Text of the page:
Thursday, October 27, 2011

Preaching, Passion, and Illumination

"It would be a poor thing to be an atom in a universe without physicists, and physicists are made of atoms - A physicist is the atom's way of knowing about atoms..." -George Wald

" man can find out the work that God maketh from the beginning to the end." Ecclesiastes 3:11

Meditation on these points. The subject is that which is in the object that can stand outside the object and view itself. The faculty for this is consciousness.

I continue my reading of Aristotle at the Metaphysics as an oblique reference to these thoughts.

I don't find the word preacher appealing.  It means minister or sermonizer.  It also means Ecclesiastic.  But Solomons are rare.   My problem is, I guess, and they are not alone in this at all, preachers make you feel the heat but if you want to see the light, move on because the heat of their passion effectively blocks out any enlightenment.  Conceded, heat is a form of light, and does give comfort if you are out in the cold.  So does passion, and they do communicate passionately, and this is good because faith begins in the heart.  It is felt, not reasoned.  That feeling is the first tentative step to wisdom, understanding, light.  Preachers compare to sophists.  Rhetoric is their main faculty; and they both pass the collection plate from Protagoras on down.  But truth can't be conveyed rhetorically.  Truth is not something that can be taught, or bought.  Only "things" are teachable.  Truth might inform things.  So might beauty.  But you can't teach beauty any more than truth itself.  Both are available to be realized, not learned.  Truth and beauty and the other concomitants of consciousness are aspects, facets, of the spirit that confer universality.  Sermonizers pray for this or that, implying they have power to move God in their favor, and, more to the point, that you can too.  Well, "Deeds can't dream what dreams can do", but, intention plays a greater part, I think, than actual work on behalf of the petitioner by the divine creative force behind the whole existential Reality.  What really happens in these settings is a longing for the Real, for truth, is set up but never fulfilled.  Instead they are satisfied with their dogma, which can be taught, and is bought, dearly.  But dogma does not confer universality and truth does and the sophist's belief he has a direct pipeline to truth, in the final analysis, tragically shuts off the possibility of discovery.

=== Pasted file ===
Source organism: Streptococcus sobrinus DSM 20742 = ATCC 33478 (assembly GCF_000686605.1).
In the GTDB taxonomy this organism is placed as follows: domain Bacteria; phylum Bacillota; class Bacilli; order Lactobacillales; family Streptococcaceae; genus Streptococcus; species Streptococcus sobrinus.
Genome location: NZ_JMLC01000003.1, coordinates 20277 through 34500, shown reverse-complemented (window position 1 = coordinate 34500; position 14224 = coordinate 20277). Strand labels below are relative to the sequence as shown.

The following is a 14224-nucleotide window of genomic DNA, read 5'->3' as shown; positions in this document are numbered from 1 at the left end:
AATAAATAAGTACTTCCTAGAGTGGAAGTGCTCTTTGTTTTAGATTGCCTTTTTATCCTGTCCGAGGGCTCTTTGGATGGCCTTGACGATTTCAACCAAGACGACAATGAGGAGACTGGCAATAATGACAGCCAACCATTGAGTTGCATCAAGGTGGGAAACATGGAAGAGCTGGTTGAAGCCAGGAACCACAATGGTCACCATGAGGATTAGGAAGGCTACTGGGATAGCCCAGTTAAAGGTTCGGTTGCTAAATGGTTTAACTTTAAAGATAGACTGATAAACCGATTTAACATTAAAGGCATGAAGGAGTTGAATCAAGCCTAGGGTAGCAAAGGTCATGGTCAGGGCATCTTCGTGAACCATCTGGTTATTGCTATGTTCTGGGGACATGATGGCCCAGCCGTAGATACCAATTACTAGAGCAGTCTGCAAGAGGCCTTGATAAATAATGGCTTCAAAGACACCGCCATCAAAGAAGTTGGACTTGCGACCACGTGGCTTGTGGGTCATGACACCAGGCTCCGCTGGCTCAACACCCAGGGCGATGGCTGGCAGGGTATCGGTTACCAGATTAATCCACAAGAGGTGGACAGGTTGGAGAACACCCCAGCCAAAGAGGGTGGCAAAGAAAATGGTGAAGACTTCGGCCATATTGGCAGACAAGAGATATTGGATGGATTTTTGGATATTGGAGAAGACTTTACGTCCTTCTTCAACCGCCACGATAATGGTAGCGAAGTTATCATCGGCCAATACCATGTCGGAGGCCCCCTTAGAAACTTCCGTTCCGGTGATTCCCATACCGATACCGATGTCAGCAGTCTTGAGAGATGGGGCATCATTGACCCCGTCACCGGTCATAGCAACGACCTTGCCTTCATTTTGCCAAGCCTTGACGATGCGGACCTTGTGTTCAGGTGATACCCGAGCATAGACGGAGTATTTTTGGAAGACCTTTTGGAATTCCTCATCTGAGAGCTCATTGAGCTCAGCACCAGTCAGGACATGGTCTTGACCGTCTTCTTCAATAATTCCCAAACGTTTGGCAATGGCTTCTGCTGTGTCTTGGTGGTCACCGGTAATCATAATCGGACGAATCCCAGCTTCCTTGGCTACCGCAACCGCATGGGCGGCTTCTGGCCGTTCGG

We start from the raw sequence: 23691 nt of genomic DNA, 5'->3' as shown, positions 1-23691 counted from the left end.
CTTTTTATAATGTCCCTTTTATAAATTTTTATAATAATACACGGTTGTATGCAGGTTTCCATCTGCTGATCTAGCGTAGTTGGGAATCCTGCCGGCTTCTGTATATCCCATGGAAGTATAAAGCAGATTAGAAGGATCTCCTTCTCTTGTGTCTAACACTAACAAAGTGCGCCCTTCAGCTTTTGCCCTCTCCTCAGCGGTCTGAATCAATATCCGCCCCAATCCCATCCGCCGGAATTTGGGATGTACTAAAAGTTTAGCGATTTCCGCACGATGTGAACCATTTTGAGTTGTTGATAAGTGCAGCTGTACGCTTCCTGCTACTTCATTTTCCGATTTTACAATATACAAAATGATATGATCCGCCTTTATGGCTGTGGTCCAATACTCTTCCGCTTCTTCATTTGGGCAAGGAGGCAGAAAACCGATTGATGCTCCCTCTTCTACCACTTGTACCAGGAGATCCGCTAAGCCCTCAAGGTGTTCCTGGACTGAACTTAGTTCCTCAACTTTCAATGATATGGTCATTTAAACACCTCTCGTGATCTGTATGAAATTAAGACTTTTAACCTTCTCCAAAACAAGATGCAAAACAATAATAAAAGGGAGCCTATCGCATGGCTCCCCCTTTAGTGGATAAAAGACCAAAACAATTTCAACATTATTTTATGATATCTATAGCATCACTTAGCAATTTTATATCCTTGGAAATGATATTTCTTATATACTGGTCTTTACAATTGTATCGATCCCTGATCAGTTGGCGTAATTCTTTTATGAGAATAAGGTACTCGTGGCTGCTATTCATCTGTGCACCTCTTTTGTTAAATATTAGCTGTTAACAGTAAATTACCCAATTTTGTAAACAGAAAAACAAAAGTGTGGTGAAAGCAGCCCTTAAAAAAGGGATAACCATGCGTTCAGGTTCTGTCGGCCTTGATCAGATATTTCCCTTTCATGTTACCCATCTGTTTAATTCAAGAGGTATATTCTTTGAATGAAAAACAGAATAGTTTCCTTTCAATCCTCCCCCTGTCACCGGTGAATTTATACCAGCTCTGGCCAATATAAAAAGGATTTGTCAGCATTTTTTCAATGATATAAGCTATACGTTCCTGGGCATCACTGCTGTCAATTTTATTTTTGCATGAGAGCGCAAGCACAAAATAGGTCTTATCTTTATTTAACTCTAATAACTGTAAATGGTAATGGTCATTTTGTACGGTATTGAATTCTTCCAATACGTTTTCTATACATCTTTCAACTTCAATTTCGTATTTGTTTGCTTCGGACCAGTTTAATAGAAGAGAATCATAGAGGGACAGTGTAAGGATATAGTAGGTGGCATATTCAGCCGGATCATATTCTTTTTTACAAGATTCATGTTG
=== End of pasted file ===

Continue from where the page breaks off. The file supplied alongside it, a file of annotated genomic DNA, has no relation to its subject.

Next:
To be clear, I don't doubt the divinity of Christ, or any man, not that all men are Gods.  Is a drop of water the ocean?  I submit Christ understood how it was, and more importantly, how it wasn't.  People following this path like to say, "I know God loves me."  First of all, how selfish.  Secondly, say to them, if God loves everything the same then it begins to look a lot like indifference, and watch their eyes glaze over.  Their God is anthropogenic and the lie to their "faith" is that the more they pursue it the more they claim certitude.  Its true, rather, that real faith results in greater doubt, trepidation, humility, the closer one approaches the divine.  In the end one arrives at a sort of infinite resignation that knowing God is impossible.

Its written that in the beginning was the Word and the first act of creation was of light.  Leaving aside what is the Word think of the light as principle, not as visible light, per se.  As principle, illumination is participated in by the various forms, the concomitants of consciousness, e.g. Love, Liberty, Truth, Beauty, Grace, Wisdom, and so on.  All of these pertain to the substance of things; they are aspects of the indwelling spirit, of the potentiality inhering in the energia of matter and of the entelechy, the end within.  It is the form of things that facilitate display of these and in doing so universality is conferred on the subject by their presence.  The form makes a thing, a painting, for instance, individual, but it is the beauty that gives it appeal, universality.  Forms make the concomitants intelligible, available, individual.  The concomitants make the individuals universal.  People like to ask what a work of art means.  It doesn't mean anything.  It is a question; Who am I?  If it is a beautiful piece the answer is; I am everything that is.  My meaning and purpose consists in the instantiation of beauty in this individual object.  Likewise for love and the others.  You can't teach love, liberty, wisdom, grace, beauty, but your life is enriched beyond compare if you can find paths that participate in the divine light in which these qualities facilitate the awakening, the apotheosis, of the divine.  You can be Love, Freedom, Wise, Grace, Beauty; Truth can be lived.  No learning necessary.  To borrow from T.S. Eliot, the drop of water slips into the shining sibilant sea and arriving where it began knows the place for the first time.